In this case, mere evidence that Akhibi accepted delivery of and assumed control over the package would not have been sufficient in itself to support a finding that he knew of the package's true contents, particularly inasmuch as the heroin was concealed within what Akhibi thought was in the package--a picture frame. In "hidden compartment" cases, courts have generally required additional evidence indicating knowledge--"circumstances evidencing a consciousness of guilt on the part of the defendant." Id. at 954 (citations omitted). However, the government did not simply show that Akhibi agreed to and did accept delivery of the package: it showed more. Akhibi's several telephone calls to Nigeria, his calls to DHL, and his general keen interest in the arrival of the package are circumstantial evidence supporting an inference that Akhibi had knowledge of the package's true contents. In addition, Akhibi's affirmative attempts to disassociate his name from the delivery of the package showed consciousness of guilt. Likewise, testimony of agent Moreland that Akhibi fled after he announced "police, search warrant"--testimony which we must assume the jury credited--supported an inference of guilty knowledge. The contents of Akhibi's unmailed letter to the elusive Osato were also circumstantially damning, despite Akhibi's attempt to explain the letter as relating to a cosmetics venture rather than a drug deal. Finally, Akhibi's implausible story regarding why he agreed to accept the package--a story which omitted certain critical details such as how he would be expected to deliver it to the exile, whose name and location he did not know--was part of the overall circumstantial evidence from which knowledge could be inferred. Id. at 955 ("An implausible account of exculpatory events suggests that the defendant desires to obscure his criminal responsibility"); see also United States v. Mari, 47 F.3d 782, 785 & n. 2 (6th Cir. 1995) (evidence of suspicious circumstances surrounding defendant's trip and defendant's giving of testimony inconsistent with that of officer on the scene supported conclusion that defendant fabricated story to cover up actual purpose of transporting drugs hidden in concealed compartment of truck); United States v. Chu, 988 F.2d 981, 984 (9th Cir. 1993) (defendant's failure to provide name of claimed intended recipient of picture frames which concealed heroin supported inference of knowledge; however, case remanded for retrial in view of erroneous jury instruction). Given these circumstances, the evidence was constitutionally sufficient to support Akhibi's convictions.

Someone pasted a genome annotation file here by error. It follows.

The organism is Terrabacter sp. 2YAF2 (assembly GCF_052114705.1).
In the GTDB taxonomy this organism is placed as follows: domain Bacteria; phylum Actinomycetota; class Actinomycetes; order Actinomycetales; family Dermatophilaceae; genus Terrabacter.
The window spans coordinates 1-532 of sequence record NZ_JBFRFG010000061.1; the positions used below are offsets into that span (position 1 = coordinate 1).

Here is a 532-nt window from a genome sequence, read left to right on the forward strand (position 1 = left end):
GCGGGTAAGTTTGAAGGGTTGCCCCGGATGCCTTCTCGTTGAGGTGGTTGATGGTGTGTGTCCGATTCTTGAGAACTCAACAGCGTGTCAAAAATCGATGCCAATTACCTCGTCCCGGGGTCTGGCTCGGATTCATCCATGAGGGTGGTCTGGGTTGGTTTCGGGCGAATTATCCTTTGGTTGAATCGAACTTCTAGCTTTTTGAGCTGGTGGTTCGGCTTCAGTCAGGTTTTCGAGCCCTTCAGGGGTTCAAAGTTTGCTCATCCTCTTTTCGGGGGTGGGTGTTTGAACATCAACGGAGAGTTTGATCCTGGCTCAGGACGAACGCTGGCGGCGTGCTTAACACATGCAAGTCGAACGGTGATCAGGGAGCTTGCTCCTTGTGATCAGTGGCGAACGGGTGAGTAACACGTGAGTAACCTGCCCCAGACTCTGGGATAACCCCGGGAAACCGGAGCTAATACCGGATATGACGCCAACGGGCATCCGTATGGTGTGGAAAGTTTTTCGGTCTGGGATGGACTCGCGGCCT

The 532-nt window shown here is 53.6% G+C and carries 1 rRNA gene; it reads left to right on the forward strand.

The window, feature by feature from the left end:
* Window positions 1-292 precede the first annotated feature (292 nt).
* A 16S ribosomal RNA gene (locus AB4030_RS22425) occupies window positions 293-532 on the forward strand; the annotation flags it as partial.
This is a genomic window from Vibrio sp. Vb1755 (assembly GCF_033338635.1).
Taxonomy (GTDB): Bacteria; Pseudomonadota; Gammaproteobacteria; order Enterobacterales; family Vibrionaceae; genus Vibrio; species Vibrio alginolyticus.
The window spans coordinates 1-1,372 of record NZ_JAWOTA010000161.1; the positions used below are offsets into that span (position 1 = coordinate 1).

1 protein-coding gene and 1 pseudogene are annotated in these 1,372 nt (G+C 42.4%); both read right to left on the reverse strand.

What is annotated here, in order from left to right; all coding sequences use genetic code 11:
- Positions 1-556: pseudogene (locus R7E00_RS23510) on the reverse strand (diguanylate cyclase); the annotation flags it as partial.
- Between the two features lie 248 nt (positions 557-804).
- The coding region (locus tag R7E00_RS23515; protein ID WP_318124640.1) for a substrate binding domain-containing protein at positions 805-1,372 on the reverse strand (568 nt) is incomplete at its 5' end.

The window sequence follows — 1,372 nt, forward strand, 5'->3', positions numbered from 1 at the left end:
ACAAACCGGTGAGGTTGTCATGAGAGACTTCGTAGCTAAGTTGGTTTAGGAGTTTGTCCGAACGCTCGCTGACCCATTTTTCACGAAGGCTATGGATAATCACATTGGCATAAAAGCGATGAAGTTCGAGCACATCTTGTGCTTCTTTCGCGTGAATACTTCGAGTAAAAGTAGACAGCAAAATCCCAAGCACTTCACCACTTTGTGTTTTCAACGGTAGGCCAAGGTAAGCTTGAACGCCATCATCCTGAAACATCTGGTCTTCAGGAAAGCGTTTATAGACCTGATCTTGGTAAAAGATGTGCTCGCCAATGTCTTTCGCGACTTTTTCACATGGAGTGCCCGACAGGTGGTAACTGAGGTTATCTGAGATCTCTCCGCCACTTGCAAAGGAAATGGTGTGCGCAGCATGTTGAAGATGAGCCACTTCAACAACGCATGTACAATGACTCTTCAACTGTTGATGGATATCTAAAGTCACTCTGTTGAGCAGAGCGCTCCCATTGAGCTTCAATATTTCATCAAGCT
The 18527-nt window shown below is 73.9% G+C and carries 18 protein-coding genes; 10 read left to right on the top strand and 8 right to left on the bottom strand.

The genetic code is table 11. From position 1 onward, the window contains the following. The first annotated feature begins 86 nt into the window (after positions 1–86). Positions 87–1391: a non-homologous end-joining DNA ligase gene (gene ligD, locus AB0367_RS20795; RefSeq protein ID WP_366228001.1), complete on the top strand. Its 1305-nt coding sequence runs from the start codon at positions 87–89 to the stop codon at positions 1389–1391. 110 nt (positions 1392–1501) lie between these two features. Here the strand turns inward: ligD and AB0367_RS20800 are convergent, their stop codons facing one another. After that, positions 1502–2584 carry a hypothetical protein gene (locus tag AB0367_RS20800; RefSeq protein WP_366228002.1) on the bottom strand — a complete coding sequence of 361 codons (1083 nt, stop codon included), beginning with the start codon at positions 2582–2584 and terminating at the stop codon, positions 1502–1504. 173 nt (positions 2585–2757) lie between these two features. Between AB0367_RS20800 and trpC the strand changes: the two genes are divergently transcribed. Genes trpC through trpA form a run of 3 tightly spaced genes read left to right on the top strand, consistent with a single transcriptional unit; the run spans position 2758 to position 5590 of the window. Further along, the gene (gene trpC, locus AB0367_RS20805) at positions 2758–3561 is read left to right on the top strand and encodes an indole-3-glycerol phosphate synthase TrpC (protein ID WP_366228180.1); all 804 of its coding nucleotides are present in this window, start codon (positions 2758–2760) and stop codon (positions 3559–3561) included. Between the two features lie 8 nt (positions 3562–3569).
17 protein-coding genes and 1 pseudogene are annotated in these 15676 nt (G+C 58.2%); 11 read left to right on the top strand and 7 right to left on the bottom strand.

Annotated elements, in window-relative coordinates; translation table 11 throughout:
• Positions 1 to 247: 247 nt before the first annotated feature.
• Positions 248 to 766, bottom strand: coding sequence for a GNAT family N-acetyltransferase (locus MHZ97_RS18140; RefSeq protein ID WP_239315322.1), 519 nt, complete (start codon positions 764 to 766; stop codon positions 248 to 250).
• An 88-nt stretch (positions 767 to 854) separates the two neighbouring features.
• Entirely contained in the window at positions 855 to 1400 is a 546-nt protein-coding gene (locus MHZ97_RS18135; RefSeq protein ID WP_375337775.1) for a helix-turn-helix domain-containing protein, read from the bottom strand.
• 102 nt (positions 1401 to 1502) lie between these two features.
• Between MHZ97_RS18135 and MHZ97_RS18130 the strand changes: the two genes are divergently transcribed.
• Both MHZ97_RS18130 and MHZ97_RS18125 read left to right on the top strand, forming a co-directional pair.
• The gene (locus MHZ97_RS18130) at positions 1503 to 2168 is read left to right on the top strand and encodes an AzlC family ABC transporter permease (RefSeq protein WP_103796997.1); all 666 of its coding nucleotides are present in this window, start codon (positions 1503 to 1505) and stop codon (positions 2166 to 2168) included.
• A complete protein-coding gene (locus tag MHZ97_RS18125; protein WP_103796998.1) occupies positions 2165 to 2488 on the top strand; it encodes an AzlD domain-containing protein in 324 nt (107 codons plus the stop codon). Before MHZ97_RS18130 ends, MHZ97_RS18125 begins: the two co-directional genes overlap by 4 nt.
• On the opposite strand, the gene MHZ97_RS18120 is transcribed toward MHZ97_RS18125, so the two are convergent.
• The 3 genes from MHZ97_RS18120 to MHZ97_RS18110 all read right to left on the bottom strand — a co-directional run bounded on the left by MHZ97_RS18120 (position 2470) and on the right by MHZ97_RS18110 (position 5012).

In a separate but related argument, Akhibi argues that the evidence was also insufficient to establish his intent to distribute the heroin. This argument appears to be merely a continuation of his lack of knowledge argument. See Akhibi Brief at 27 ("You cannot sell what you do not know you have"). Intent to distribute can be inferred from the possession of a large quantity of drugs, too large for personal use alone. United States v. Faymore, 736 F.2d 328, 333 (6th Cir.), cert. denied, 469 U.S. 868, 105 S. Ct. 213, 83 L. Ed. 2d 143 (1984). Moreover, a large street value of the substance possessed--in this case over $300,000--may also support an inference of intent to distribute. United States v. Clark, 928 F.2d 733, 737 (6th Cir.), cert. denied, 502 U.S. 846, 885, 112 S. Ct. 144, 240, 116 L. Ed. 2d 110, 195 (1991). Although Akhibi argues that possession of only 2.5 grams of heroin was shown, based on authorities' replacement of the majority of the original drug with a sham substance, the evidence showed that the large quantity of the drug was mailed from Nigeria and was originally present inside the picture frame, thus supporting the conviction on Counts One and Two of the indictment. In addition, intent to distribute was shown through evidence that Akhibi did actually "distribute" the heroin by giving the package to Jackson. Proof of intent to sell is not required.5